LGBT activists say Governor deflected, lacked solution for expanded civil rights

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INDIANAPOLIS, Ind. (Jan. 12, 2016) – It was what the Governor said Tuesday during his State of the State address that had many LGBT activists outraged and fearful that a lack of action in Indiana protecting the LGBT community could lead to fallout like that seen in 2015 over the state’s controversial Religious Freedom Restoration Act (RFRA).

“I will not support any bill that diminishes the religious freedom or Hoosiers or interferes with the constitutional rights of our citizens to live out their beliefs in worship, service or work,” said Governor Mike Pence Tuesday.

Pence was unclear as to whether he’d support a bill that would enhance civil rights for gay, lesbian, and transgender Hoosiers.

“So as you go about your work on this and other issues, know that I will always give careful consideration to any bill that you send me. But legislation must be consistent with the Indiana constitution,” he said.

“There were a lot of sighs and a lot of groans and there was a lot of heads in hands,” said Cameron St. Andrews, a supporter of expanding civil protections for LGBT Hoosiers.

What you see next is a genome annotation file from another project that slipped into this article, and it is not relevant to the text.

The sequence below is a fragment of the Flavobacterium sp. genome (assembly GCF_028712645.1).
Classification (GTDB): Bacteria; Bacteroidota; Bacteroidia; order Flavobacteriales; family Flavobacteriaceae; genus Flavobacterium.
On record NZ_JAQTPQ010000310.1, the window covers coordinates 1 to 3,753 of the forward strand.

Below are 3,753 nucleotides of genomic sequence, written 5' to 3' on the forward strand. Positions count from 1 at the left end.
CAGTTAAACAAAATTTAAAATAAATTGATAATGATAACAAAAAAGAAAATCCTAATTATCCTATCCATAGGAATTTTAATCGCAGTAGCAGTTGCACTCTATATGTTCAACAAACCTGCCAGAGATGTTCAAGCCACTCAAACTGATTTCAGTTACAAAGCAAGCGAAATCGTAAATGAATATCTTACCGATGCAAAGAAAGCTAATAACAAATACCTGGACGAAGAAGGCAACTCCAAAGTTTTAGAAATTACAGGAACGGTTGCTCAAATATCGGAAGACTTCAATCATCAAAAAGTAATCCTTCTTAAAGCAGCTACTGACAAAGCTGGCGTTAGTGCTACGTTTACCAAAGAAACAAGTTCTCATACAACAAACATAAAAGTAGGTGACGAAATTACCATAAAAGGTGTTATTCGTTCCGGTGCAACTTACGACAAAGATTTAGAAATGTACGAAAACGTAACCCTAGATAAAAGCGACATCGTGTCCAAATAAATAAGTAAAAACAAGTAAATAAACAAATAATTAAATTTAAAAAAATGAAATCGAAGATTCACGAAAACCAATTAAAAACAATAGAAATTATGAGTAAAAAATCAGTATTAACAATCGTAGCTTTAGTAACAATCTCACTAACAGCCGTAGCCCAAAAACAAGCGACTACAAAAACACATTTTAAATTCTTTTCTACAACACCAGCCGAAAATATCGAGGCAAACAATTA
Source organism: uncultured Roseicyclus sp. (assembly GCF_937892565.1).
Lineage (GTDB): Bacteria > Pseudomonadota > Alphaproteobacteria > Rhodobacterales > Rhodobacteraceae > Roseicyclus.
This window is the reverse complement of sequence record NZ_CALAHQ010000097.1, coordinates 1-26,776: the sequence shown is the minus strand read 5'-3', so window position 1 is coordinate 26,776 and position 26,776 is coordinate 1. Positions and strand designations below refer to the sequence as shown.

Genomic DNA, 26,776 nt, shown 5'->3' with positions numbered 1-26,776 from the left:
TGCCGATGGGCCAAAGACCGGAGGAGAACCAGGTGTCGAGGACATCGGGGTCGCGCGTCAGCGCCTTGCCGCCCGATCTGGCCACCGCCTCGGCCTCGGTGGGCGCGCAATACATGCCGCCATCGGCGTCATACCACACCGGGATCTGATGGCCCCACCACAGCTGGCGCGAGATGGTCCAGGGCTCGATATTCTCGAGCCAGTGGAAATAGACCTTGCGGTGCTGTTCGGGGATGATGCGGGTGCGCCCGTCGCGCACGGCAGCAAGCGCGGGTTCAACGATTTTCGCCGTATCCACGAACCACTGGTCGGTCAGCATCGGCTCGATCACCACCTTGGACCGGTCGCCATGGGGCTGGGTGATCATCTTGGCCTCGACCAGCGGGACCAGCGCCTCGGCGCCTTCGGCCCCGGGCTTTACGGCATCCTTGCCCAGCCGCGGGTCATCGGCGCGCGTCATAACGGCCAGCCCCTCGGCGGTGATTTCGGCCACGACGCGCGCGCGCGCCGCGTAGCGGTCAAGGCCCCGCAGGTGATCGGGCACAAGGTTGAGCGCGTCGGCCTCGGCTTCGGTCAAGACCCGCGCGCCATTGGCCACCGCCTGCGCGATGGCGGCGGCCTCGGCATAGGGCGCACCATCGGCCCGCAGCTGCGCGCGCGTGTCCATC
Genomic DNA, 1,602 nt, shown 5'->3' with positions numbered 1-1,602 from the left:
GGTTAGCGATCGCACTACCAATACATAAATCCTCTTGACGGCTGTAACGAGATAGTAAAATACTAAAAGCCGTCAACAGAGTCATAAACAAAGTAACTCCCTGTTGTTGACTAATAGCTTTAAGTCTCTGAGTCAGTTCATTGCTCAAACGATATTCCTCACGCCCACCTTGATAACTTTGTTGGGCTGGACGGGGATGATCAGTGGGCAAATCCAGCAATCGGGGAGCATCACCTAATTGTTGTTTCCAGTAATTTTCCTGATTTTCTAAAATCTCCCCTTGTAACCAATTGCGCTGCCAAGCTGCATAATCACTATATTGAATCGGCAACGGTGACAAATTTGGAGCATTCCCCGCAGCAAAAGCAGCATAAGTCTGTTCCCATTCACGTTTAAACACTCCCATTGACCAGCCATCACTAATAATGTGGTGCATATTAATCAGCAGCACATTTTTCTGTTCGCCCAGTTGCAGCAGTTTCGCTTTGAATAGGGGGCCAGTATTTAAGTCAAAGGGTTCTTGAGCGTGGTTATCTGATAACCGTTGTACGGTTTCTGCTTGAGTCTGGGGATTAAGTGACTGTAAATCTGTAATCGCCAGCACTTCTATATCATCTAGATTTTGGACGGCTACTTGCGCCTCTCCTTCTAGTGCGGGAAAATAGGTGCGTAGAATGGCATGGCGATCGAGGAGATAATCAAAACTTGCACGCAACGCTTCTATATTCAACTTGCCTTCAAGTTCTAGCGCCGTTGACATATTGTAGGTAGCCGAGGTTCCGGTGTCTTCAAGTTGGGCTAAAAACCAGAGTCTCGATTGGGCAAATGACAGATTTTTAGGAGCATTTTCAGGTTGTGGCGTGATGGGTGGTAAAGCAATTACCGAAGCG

St. Andrews watched the Governor’s speech from the Indianapolis Arts Garden with more than 200 LGBT rights supporters. He and others were frustrated at the Governor’s lack of clarity on his stance relative to LGBT rights. Following a 2015 that was consumed by enhanced LGBT rights, St. Andrews thought civil rights protections in Indiana would be the natural next step.

“It seems like the most compassionate thing to do yet it continuously gets skirted; it’s logical, it’s common sense and yet the religion still pushes civil rights to the side,” he said.

“He completely punted on the issue, he didn’t lay out a plan of his own, he didn’t lay out any vision for the problem he created last year with RFRA,” said Freedom Indiana Communications Director, Jennifer Wagner.

While Freedom Indiana, the forefront organization fighting for LGBT rights promises to persuade lawmakers into supporting civil rights enhancements, Statehouse republicans it seems are siding with the Governor.

“He said he’d take a hard look at it. I think he expressed his concerns about religious freedom articulately, I know they were genuine, we’ve had these discussions privately,” said State Senator, and Senate President Pro Tem, David Long (R – Fort Wayne).

The big question now, if Republican Senators like David Long support the Governor’s position on the LGBT issue, does this effectively kill any civil rights expansions for the LGBT community?